We supported Obama precisely because he was trying to combat this system, to attempt governance that was not hostage to news-cycle Rovian politics. And this he has tried to do, operating within a system that is the one we have, in a climate that the last four decades has created. He has achieved, despite the carping on the left and rage on the right, many good things. Health insurance reform is one of the toughest. And the more I have studied this subject, the more sensible the Senate bill actually appears – given the exigencies of the system and the economic distress of the moment.

I don’t think ramming the Senate bill through the House and trying to get through reconciliation will work. I do think Obama has a golden opportunity at his SOTU to do what he did last September, and patiently explain why some reform is necessary, that he is open to constructive criticism, but that he was elected to get difficult things done. What he needs to do politically is expose the vacuity of the opposition, by hanging back a little and letting their politics of no and never sink in. If he can credibly explain how he will bring the budget back to balance, and how healthcare reform is actually partly a means to do this, he can regain the initiative.

This is the GOP’s high water-mark. They have abdicated any responsibility to tackle the problems we all acknowledge, while indulging in extremist rhetoric. They live for the spin and the rage. So this is the moment they have been waiting for. Most Americans don’t think this way. They are legitimately worried that health reform is too costly right now. They’re wrong if we find the will in the coming years to ensure that the Medicare cuts are real and the cost controls are followed up. And we need to do our part in persuading them.

This is not over. In some ways, it is only just beginning.

Which is why Obama needs us breathing down his neck, and galvanizing support for necessary reform – now, more than in the campaign. If we give up, we will be copying the hysteria and nihilism of the right. Do not give up. Focus. Argue. Mobilize.

Yes. We. Can.

Sullivan is right that Obama must sell the country on any plan before it is passed. Obama might not be able to succeed but this is what he needs to try to do. We cannot expect any good results if we try to ram through a bill which is both flawed and unpopular as many liberals are demanding. This no longer even appears to be an option with Nancy Pelosi stating she does not have the votes to pass the Senate plan.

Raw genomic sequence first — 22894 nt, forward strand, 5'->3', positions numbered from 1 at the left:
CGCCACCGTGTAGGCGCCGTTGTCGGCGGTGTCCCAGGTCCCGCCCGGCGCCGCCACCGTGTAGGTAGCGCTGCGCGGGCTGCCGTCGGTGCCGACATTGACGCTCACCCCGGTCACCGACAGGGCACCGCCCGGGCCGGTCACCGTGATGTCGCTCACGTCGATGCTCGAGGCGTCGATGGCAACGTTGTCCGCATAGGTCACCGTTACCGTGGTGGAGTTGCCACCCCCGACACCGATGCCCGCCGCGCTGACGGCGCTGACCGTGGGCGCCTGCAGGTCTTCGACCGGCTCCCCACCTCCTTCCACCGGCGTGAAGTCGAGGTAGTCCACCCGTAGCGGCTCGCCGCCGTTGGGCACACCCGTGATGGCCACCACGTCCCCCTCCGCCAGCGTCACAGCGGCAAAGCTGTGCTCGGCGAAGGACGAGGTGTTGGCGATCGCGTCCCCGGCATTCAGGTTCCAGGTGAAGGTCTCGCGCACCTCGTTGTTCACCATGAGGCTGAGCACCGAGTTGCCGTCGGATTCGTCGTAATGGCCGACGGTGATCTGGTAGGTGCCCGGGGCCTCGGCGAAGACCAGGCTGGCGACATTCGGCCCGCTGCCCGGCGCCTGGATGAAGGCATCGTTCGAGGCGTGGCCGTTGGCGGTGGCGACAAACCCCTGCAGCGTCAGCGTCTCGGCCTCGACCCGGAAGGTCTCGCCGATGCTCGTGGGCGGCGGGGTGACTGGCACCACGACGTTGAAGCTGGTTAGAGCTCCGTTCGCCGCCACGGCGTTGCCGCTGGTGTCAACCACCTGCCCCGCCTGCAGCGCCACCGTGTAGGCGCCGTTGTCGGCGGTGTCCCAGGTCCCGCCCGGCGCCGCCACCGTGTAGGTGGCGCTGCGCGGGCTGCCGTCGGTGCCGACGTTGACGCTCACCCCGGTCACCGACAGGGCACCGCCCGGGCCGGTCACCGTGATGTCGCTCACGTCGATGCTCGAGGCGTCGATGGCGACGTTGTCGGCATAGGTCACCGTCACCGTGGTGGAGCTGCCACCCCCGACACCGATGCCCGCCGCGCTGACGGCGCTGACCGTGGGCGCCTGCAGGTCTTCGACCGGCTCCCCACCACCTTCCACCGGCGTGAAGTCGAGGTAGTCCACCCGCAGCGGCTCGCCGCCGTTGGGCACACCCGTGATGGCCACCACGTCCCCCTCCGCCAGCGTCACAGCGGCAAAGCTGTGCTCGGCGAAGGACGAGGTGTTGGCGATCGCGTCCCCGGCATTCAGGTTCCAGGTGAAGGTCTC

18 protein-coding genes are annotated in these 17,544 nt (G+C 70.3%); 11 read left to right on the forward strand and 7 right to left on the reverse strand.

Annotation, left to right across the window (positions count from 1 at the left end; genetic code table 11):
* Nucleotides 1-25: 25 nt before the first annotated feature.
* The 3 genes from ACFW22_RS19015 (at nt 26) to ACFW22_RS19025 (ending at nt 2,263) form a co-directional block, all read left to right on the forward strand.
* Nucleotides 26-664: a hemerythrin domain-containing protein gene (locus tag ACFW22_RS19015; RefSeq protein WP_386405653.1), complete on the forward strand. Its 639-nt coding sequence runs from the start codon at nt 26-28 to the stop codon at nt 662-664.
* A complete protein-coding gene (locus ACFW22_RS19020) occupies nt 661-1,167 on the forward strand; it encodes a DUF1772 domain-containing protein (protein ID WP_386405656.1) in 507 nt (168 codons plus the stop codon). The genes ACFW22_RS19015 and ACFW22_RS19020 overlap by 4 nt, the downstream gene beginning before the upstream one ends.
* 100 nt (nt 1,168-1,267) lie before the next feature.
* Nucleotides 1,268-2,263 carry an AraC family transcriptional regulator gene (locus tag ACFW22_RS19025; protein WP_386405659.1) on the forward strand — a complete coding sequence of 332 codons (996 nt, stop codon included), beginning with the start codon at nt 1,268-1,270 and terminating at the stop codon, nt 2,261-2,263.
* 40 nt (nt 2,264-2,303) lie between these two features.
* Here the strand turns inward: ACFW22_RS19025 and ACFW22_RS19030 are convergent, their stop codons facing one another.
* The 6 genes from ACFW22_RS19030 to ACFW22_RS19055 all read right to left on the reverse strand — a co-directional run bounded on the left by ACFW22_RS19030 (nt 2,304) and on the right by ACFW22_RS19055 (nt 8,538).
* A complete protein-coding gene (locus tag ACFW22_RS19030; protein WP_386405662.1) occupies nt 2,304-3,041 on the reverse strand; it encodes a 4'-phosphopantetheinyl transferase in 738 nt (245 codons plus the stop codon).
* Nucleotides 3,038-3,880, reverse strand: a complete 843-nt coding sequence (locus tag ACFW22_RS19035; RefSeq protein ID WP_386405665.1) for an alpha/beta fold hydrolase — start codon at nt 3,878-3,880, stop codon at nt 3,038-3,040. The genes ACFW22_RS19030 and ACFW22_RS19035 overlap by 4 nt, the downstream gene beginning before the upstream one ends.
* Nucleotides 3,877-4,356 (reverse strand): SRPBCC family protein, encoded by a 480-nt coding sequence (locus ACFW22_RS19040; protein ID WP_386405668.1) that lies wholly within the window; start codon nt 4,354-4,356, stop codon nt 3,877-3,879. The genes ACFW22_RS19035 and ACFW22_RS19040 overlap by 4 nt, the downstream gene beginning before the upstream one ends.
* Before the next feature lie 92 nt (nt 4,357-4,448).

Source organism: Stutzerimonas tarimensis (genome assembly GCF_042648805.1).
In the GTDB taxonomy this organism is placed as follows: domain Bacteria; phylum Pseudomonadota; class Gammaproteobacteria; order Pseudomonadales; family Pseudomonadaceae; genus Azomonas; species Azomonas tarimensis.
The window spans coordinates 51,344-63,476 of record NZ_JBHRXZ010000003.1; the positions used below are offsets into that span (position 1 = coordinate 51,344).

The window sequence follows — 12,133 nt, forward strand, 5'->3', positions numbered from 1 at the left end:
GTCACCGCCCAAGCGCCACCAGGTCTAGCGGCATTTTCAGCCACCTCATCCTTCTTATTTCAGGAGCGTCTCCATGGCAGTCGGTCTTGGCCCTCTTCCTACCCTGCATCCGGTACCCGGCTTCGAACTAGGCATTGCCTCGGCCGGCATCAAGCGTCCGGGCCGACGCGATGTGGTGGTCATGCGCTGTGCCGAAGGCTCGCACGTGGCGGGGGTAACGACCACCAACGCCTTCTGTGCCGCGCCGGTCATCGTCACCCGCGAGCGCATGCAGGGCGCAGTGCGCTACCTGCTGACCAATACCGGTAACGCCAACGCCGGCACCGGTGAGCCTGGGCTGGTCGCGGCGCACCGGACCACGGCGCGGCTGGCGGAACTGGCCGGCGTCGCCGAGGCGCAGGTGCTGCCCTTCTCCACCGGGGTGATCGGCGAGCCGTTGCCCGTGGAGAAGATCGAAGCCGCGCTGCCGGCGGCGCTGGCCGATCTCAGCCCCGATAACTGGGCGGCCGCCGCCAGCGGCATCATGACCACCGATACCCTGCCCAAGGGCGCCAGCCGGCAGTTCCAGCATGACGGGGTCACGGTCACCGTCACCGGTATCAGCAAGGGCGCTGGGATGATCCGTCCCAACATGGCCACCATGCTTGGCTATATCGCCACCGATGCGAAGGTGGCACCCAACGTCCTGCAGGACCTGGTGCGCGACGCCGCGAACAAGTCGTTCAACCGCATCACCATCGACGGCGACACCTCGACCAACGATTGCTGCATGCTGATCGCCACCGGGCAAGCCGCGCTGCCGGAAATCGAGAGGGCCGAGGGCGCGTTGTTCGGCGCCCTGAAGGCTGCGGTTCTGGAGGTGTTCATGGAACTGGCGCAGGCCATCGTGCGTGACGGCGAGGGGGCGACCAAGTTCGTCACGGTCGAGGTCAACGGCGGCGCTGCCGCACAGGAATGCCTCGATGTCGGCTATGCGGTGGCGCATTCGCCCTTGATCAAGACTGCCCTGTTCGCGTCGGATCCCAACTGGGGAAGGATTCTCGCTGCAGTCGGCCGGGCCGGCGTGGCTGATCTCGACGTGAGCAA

Obama should have stuck to his initial instincts from the start and stayed away from any plan with mandates. There are plenty of other ways around the free rider problem. If we are to get past the right wing noise machine which blocks legislation by distorting it, health reform needs to be sold in smaller bits and pieces which people can understand. It is okay if we do not get everything at once if we are making progress, but a mandate makes partial reform which forces everyone to purchase private insurance with no guarantee of affordability unpalatable to far too many voters.

Paul Krugman Returns To Obama-Bashing

Is the Barack Obama who exists in the real world even the same person who Paul Krugman sees in his head? Krugman, a long time Obama-hater who frequently copied the tactics of the right in his smears against Obama during the primary campaign, tries to make news by announcing he doesn’t like Obama.That is sort of like Lex Luthor putting out a post saying he doesn’t like Superman.

Krugman’s latest shock regarding Obama comes from this statement in an interview with George Stephanopoulos

I would advise that we try to move quickly to coalesce around those elements of the package that people agree on. We know that we need insurance reform, that the health insurance companies are taking advantage of people. We know that we have to have some form of cost containment because if we don’t, then our budgets are going to blow up and we know that small businesses are going to need help so that they can provide health insurance to their families. Those are the core, some of the core elements of, to this bill. Now I think there’s some things in there that people don’t like and legitimately don’t like.

Obama repeats his support for insurance reform and cost containment yet Krugman mischaracterizes this as “Run away, run away”!

There are lots of things in the Senate bill that people don’t like, and I’m not talking about the tea baggers who oppose it without any understanding of what the bill contains.  House liberals do not want to pass the Senate bill. Labor opposes passage of the Senate bill.

The White House is making it clear they are not running away from health care reform. For example, this statement is on the White House Blog:

On Next Steps for Health Reform

Right now there are a lot of discussions going on about the best path forward. But let’s be clear that the President’s preference is to pass a bill that meets the principles he laid out months ago: more stability and security for those who have insurance, affordable coverage options for those who don’t, and lower costs for families, businesses, and governments.

Tuesday’s results in Massachusetts do provide reason to repackage health care reform and to show that Obama understands there are aspects of the bill which people do not like. What is also notable is that polls show that as many people oppose the current legislation because it does not go far enough as oppose it because of believing it goes too far. Many people who oppose the plan do so based upon major misconceptions as to what it contains. It just might not be a bad idea to try to get Americans behind health care reform by revising the bill and explaining it better to the American people as opposed to trying to ram it down their throats and pretend everyone will love the bill in November (before they can actually see the benefits).